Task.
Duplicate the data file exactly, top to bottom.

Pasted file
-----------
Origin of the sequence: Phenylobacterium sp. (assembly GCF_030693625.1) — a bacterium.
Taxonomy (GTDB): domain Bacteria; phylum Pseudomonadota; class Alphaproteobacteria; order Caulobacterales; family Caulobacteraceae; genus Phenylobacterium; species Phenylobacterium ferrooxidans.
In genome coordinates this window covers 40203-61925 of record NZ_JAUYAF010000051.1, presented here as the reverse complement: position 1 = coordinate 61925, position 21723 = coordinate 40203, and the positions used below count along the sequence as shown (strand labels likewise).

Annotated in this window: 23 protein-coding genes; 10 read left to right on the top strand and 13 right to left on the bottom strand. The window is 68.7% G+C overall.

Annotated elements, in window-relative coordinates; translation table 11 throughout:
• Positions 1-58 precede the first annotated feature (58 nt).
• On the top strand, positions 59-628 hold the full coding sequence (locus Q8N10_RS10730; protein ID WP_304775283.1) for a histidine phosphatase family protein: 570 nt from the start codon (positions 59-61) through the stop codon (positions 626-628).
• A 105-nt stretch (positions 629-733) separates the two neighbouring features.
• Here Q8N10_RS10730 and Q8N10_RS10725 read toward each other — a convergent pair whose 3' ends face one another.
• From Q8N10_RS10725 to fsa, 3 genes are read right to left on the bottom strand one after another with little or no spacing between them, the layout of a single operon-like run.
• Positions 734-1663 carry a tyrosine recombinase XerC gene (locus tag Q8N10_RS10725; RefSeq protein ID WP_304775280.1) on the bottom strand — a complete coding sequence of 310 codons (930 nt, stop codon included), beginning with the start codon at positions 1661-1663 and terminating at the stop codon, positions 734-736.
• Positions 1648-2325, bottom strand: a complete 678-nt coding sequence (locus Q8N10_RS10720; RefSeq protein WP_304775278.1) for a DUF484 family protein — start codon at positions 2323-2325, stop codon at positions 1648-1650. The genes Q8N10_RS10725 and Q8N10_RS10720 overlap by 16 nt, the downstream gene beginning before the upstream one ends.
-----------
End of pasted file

Origin of the sequence: Phenylobacterium sp. (assembly GCF_030693625.1) — a bacterium.
Taxonomy (GTDB): domain Bacteria; phylum Pseudomonadota; class Alphaproteobacteria; order Caulobacterales; family Caulobacteraceae; genus Phenylobacterium; species Phenylobacterium ferrooxidans.
In genome coordinates this window covers 40203-61925 of record NZ_JAUYAF010000051.1, presented here as the reverse complement: position 1 = coordinate 61925, position 21723 = coordinate 40203, and the positions used below count along the sequence as shown (strand labels likewise).

Annotated in this window: 23 protein-coding genes; 10 read left to right on the top strand and 13 right to left on the bottom strand. The window is 68.7% G+C overall.

Annotated elements, in window-relative coordinates; translation table 11 throughout:
• Positions 1-58 precede the first annotated feature (58 nt).
• On the top strand, positions 59-628 hold the full coding sequence (locus Q8N10_RS10730; protein ID WP_304775283.1) for a histidine phosphatase family protein: 570 nt from the start codon (positions 59-61) through the stop codon (positions 626-628).
• A 105-nt stretch (positions 629-733) separates the two neighbouring features.
• Here Q8N10_RS10730 and Q8N10_RS10725 read toward each other — a convergent pair whose 3' ends face one another.
• From Q8N10_RS10725 to fsa, 3 genes are read right to left on the bottom strand one after another with little or no spacing between them, the layout of a single operon-like run.
• Positions 734-1663 carry a tyrosine recombinase XerC gene (locus tag Q8N10_RS10725; RefSeq protein ID WP_304775280.1) on the bottom strand — a complete coding sequence of 310 codons (930 nt, stop codon included), beginning with the start codon at positions 1661-1663 and terminating at the stop codon, positions 734-736.
• Positions 1648-2325, bottom strand: a complete 678-nt coding sequence (locus Q8N10_RS10720; RefSeq protein WP_304775278.1) for a DUF484 family protein — start codon at positions 2323-2325, stop codon at positions 1648-1650. The genes Q8N10_RS10725 and Q8N10_RS10720 overlap by 16 nt, the downstream gene beginning before the upstream one ends.